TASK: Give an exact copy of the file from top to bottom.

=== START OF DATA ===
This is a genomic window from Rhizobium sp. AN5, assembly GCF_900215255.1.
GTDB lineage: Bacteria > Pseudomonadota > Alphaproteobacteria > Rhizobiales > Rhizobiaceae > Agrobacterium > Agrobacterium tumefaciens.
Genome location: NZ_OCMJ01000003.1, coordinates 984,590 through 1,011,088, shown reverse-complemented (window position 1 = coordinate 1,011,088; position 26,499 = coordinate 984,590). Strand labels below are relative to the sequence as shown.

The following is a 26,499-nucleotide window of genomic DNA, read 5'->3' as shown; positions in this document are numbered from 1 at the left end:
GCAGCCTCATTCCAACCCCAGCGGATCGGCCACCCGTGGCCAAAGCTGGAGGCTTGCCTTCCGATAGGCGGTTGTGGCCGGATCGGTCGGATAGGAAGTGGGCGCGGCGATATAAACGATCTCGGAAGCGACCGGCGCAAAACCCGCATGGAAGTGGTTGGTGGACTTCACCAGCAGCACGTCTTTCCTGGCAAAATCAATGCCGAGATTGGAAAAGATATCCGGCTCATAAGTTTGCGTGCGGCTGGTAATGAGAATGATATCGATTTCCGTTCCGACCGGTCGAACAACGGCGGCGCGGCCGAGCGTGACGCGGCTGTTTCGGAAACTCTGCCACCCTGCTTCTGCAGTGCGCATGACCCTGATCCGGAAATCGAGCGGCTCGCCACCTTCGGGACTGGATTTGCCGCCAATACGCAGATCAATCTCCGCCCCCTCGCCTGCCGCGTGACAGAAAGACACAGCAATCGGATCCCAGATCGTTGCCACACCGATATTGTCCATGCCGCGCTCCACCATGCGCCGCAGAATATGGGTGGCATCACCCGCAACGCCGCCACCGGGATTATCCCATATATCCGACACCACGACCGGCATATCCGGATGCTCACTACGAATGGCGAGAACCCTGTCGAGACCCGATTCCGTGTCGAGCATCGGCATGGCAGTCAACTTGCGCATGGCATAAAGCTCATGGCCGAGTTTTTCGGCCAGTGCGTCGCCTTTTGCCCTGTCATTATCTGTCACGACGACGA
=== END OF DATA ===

This is a genomic window from Rhizobium sp. AN5, assembly GCF_900215255.1.
GTDB lineage: Bacteria > Pseudomonadota > Alphaproteobacteria > Rhizobiales > Rhizobiaceae > Agrobacterium > Agrobacterium tumefaciens.
Genome location: NZ_OCMJ01000003.1, coordinates 984,590 through 1,011,088, shown reverse-complemented (window position 1 = coordinate 1,011,088; position 26,499 = coordinate 984,590). Strand labels below are relative to the sequence as shown.

The following is a 26,499-nucleotide window of genomic DNA, read 5'->3' as shown; positions in this document are numbered from 1 at the left end:
GCAGCCTCATTCCAACCCCAGCGGATCGGCCACCCGTGGCCAAAGCTGGAGGCTTGCCTTCCGATAGGCGGTTGTGGCCGGATCGGTCGGATAGGAAGTGGGCGCGGCGATATAAACGATCTCGGAAGCGACCGGCGCAAAACCCGCATGGAAGTGGTTGGTGGACTTCACCAGCAGCACGTCTTTCCTGGCAAAATCAATGCCGAGATTGGAAAAGATATCCGGCTCATAAGTTTGCGTGCGGCTGGTAATGAGAATGATATCGATTTCCGTTCCGACCGGTCGAACAACGGCGGCGCGGCCGAGCGTGACGCGGCTGTTTCGGAAACTCTGCCACCCTGCTTCTGCAGTGCGCATGACCCTGATCCGGAAATCGAGCGGCTCGCCACCTTCGGGACTGGATTTGCCGCCAATACGCAGATCAATCTCCGCCCCCTCGCCTGCCGCGTGACAGAAAGACACAGCAATCGGATCCCAGATCGTTGCCACACCGATATTGTCCATGCCGCGCTCCACCATGCGCCGCAGAATATGGGTGGCATCACCCGCAACGCCGCCACCGGGATTATCCCATATATCCGACACCACGACCGGCATATCCGGATGCTCACTACGAATGGCGAGAACCCTGTCGAGACCCGATTCCGTGTCGAGCATCGGCATGGCAGTCAACTTGCGCATGGCATAAAGCTCATGGCCGAGTTTTTCGGCCAGTGCGTCGCCTTTTGCCCTGTCATTATCTGTCACGACGACGA